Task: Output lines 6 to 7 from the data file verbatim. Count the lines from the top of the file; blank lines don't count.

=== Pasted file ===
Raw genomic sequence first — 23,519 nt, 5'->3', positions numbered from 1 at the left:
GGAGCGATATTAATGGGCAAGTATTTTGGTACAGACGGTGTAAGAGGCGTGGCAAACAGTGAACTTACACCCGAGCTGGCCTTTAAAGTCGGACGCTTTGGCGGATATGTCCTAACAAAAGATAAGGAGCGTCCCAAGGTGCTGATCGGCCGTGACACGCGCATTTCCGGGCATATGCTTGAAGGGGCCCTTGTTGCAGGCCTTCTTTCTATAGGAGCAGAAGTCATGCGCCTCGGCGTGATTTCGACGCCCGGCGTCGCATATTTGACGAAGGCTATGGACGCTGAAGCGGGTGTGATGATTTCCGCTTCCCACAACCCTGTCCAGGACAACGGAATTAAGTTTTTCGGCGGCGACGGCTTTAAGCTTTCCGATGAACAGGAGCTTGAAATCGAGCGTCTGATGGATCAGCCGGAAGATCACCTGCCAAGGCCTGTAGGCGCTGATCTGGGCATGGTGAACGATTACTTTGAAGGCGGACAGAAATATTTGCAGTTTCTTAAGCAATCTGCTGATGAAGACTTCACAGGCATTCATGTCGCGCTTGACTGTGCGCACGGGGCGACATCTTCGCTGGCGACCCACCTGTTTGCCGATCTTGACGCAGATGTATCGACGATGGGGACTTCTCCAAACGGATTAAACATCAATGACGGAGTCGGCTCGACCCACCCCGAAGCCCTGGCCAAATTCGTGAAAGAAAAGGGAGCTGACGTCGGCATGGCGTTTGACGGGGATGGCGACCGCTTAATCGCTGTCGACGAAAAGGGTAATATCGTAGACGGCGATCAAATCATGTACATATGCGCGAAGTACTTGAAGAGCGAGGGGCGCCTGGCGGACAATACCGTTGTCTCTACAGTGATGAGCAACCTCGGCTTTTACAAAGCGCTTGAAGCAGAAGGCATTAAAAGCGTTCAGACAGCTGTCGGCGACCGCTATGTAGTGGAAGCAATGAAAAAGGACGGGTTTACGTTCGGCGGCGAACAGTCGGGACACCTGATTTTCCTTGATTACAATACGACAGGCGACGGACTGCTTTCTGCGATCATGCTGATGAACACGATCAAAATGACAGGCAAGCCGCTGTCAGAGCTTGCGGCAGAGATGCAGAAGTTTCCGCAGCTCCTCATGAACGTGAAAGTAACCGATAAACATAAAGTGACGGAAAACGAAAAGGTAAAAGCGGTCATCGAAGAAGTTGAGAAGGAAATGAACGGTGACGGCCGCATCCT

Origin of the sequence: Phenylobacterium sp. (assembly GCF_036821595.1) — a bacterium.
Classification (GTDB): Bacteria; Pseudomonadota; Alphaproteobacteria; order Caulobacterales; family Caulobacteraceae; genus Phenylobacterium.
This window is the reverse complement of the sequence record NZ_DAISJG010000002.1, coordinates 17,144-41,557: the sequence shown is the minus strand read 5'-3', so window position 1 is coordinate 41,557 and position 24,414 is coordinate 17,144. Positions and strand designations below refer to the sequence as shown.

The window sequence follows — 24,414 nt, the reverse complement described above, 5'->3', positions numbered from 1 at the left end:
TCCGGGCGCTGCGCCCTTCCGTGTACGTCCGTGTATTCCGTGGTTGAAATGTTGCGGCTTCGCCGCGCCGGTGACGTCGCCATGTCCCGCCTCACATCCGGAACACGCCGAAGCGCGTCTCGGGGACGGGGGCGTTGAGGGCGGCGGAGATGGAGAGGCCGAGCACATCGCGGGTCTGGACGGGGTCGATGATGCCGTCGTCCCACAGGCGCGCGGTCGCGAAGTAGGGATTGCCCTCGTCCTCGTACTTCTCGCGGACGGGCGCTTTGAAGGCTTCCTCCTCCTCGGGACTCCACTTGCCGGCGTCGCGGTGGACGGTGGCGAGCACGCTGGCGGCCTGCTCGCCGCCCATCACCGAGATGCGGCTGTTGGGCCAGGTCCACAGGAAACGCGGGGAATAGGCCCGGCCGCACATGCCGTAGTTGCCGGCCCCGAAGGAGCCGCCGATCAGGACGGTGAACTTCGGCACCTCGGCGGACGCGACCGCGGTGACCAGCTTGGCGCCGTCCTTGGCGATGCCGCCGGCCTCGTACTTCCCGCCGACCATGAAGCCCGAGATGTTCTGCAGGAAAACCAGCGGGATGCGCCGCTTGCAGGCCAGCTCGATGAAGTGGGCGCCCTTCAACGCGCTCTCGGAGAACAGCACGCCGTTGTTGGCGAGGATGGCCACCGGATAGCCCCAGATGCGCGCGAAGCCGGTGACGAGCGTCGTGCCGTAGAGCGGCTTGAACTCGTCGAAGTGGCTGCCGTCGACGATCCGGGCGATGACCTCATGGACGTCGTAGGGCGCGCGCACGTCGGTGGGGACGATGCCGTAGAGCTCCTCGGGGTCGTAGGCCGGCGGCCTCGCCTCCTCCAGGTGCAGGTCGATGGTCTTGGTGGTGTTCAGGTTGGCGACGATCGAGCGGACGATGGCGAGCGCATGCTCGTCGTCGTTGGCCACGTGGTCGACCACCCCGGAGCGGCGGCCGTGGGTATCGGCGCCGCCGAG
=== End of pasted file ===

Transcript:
The window sequence follows — 24,414 nt, the reverse complement described above, 5'->3', positions numbered from 1 at the left end:
TCCGGGCGCTGCGCCCTTCCGTGTACGTCCGTGTATTCCGTGGTTGAAATGTTGCGGCTTCGCCGCGCCGGTGACGTCGCCATGTCCCGCCTCACATCCGGAACACGCCGAAGCGCGTCTCGGGGACGGGGGCGTTGAGGGCGGCGGAGATGGAGAGGCCGAGCACATCGCGGGTCTGGACGGGGTCGATGATGCCGTCGTCCCACAGGCGCGCGGTCGCGAAGTAGGGATTGCCCTCGTCCTCGTACTTCTCGCGGACGGGCGCTTTGAAGGCTTCCTCCTCCTCGGGACTCCACTTGCCGGCGTCGCGGTGGACGGTGGCGAGCACGCTGGCGGCCTGCTCGCCGCCCATCACCGAGATGCGGCTGTTGGGCCAGGTCCACAGGAAACGCGGGGAATAGGCCCGGCCGCACATGCCGTAGTTGCCGGCCCCGAAGGAGCCGCCGATCAGGACGGTGAACTTCGGCACCTCGGCGGACGCGACCGCGGTGACCAGCTTGGCGCCGTCCTTGGCGATGCCGCCGGCCTCGTACTTCCCGCCGACCATGAAGCCCGAGATGTTCTGCAGGAAAACCAGCGGGATGCGCCGCTTGCAGGCCAGCTCGATGAAGTGGGCGCCCTTCAACGCGCTCTCGGAGAACAGCACGCCGTTGTTGGCGAGGATGGCCACCGGATAGCCCCAGATGCGCGCGAAGCCGGTGACGAGCGTCGTGCCGTAGAGCGGCTTGAACTCGTCGAAGTGGCTGCCGTCGACGATCCGGGCGATGACCTCATGGACGTCGTAGGGCGCGCGCACGTCGGTGGGGACGATGCCGTAGAGCTCCTCGGGGTCGTAGGCCGGCGGCCTCGCCTCCTCCAGGTGCAGGTCGATGGTCTTGGTGGTGTTCAGGTTGGCGACGATCGAGCGGACGATGGCGAGCGCATGCTCGTCGTCGTTGGCCACGTGGTCGACCACCCCGGAGCGGCGGCCGTGGGTATCGGCGCCGCCGAG